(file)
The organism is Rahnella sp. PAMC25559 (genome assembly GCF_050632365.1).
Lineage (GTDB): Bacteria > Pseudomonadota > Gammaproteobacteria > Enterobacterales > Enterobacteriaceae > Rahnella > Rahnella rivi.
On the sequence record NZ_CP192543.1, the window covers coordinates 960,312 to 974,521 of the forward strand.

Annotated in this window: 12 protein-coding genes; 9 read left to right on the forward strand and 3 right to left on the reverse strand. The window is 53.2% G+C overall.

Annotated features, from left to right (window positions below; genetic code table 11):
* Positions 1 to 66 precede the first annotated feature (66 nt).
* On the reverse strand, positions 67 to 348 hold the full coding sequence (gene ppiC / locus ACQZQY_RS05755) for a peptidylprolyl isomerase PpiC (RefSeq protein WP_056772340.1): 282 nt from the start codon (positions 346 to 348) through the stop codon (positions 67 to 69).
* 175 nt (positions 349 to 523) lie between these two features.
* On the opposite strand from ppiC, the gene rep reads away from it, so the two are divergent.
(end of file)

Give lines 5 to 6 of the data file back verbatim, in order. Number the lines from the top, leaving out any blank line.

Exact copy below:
Annotated features, from left to right (window positions below; genetic code table 11):
* Positions 1 to 66 precede the first annotated feature (66 nt).